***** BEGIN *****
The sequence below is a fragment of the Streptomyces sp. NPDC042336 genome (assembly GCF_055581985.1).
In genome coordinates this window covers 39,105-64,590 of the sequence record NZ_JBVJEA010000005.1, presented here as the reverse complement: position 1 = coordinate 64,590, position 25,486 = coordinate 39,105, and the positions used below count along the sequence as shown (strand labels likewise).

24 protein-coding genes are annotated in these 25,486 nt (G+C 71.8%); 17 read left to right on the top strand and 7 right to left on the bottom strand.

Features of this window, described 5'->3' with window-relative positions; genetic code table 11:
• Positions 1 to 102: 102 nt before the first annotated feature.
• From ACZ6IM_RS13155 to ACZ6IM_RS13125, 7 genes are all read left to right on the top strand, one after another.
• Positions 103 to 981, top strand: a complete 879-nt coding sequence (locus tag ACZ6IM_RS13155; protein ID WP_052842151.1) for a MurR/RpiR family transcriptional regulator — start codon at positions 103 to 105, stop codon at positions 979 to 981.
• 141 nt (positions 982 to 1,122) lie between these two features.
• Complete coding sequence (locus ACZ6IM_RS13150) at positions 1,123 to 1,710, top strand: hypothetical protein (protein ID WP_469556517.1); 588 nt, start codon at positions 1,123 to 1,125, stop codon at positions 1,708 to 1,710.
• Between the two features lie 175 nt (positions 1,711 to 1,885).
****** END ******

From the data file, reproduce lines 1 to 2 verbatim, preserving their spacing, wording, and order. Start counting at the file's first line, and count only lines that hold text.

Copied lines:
The sequence below is a fragment of the Streptomyces sp. NPDC042336 genome (assembly GCF_055581985.1).
In genome coordinates this window covers 39,105-64,590 of the sequence record NZ_JBVJEA010000005.1, presented here as the reverse complement: position 1 = coordinate 64,590, position 25,486 = coordinate 39,105, and the positions used below count along the sequence as shown (strand labels likewise).